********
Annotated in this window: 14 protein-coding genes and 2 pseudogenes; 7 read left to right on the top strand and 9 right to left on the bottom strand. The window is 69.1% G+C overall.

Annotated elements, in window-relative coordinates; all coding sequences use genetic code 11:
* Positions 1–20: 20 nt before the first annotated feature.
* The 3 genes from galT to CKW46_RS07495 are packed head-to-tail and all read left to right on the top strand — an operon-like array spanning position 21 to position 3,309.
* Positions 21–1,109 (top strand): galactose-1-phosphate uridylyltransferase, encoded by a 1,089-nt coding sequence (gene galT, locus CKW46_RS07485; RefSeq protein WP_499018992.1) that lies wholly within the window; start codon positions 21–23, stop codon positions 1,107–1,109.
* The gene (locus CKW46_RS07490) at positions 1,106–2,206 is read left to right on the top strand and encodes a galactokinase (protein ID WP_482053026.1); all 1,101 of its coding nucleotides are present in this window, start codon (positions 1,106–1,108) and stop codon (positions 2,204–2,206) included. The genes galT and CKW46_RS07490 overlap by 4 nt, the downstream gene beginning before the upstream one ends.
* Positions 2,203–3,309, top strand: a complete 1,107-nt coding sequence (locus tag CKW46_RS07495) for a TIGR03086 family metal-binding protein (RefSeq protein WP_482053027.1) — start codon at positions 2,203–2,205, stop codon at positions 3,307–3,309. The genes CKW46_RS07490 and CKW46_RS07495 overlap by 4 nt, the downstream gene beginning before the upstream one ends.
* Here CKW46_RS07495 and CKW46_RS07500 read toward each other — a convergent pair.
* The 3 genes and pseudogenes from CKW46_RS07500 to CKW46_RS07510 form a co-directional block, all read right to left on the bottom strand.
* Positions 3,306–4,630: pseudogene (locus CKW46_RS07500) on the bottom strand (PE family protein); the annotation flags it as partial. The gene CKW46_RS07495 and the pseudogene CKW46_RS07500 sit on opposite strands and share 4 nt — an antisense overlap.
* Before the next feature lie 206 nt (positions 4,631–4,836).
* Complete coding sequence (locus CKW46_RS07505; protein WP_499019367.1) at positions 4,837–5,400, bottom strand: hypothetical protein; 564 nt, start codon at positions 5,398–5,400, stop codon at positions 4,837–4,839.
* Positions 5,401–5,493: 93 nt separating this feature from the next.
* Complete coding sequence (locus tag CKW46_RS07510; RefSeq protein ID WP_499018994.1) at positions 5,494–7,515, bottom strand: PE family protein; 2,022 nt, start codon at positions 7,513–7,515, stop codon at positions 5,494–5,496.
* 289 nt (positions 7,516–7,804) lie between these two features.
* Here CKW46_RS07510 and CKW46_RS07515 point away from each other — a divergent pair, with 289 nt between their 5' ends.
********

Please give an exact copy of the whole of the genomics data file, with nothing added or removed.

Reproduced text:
Annotated in this window: 14 protein-coding genes and 2 pseudogenes; 7 read left to right on the top strand and 9 right to left on the bottom strand. The window is 69.1% G+C overall.

Annotated elements, in window-relative coordinates; all coding sequences use genetic code 11:
* Positions 1–20: 20 nt before the first annotated feature.
* The 3 genes from galT to CKW46_RS07495 are packed head-to-tail and all read left to right on the top strand — an operon-like array spanning position 21 to position 3,309.
* Positions 21–1,109 (top strand): galactose-1-phosphate uridylyltransferase, encoded by a 1,089-nt coding sequence (gene galT, locus CKW46_RS07485; RefSeq protein WP_499018992.1) that lies wholly within the window; start codon positions 21–23, stop codon positions 1,107–1,109.
* The gene (locus CKW46_RS07490) at positions 1,106–2,206 is read left to right on the top strand and encodes a galactokinase (protein ID WP_482053026.1); all 1,101 of its coding nucleotides are present in this window, start codon (positions 1,106–1,108) and stop codon (positions 2,204–2,206) included. The genes galT and CKW46_RS07490 overlap by 4 nt, the downstream gene beginning before the upstream one ends.
* Positions 2,203–3,309, top strand: a complete 1,107-nt coding sequence (locus tag CKW46_RS07495) for a TIGR03086 family metal-binding protein (RefSeq protein WP_482053027.1) — start codon at positions 2,203–2,205, stop codon at positions 3,307–3,309. The genes CKW46_RS07490 and CKW46_RS07495 overlap by 4 nt, the downstream gene beginning before the upstream one ends.
* Here CKW46_RS07495 and CKW46_RS07500 read toward each other — a convergent pair.
* The 3 genes and pseudogenes from CKW46_RS07500 to CKW46_RS07510 form a co-directional block, all read right to left on the bottom strand.
* Positions 3,306–4,630: pseudogene (locus CKW46_RS07500) on the bottom strand (PE family protein); the annotation flags it as partial. The gene CKW46_RS07495 and the pseudogene CKW46_RS07500 sit on opposite strands and share 4 nt — an antisense overlap.
* Before the next feature lie 206 nt (positions 4,631–4,836).
* Complete coding sequence (locus CKW46_RS07505; protein WP_499019367.1) at positions 4,837–5,400, bottom strand: hypothetical protein; 564 nt, start codon at positions 5,398–5,400, stop codon at positions 4,837–4,839.
* Positions 5,401–5,493: 93 nt separating this feature from the next.
* Complete coding sequence (locus tag CKW46_RS07510; RefSeq protein ID WP_499018994.1) at positions 5,494–7,515, bottom strand: PE family protein; 2,022 nt, start codon at positions 7,513–7,515, stop codon at positions 5,494–5,496.
* 289 nt (positions 7,516–7,804) lie between these two features.
* Here CKW46_RS07510 and CKW46_RS07515 point away from each other — a divergent pair, with 289 nt between their 5' ends.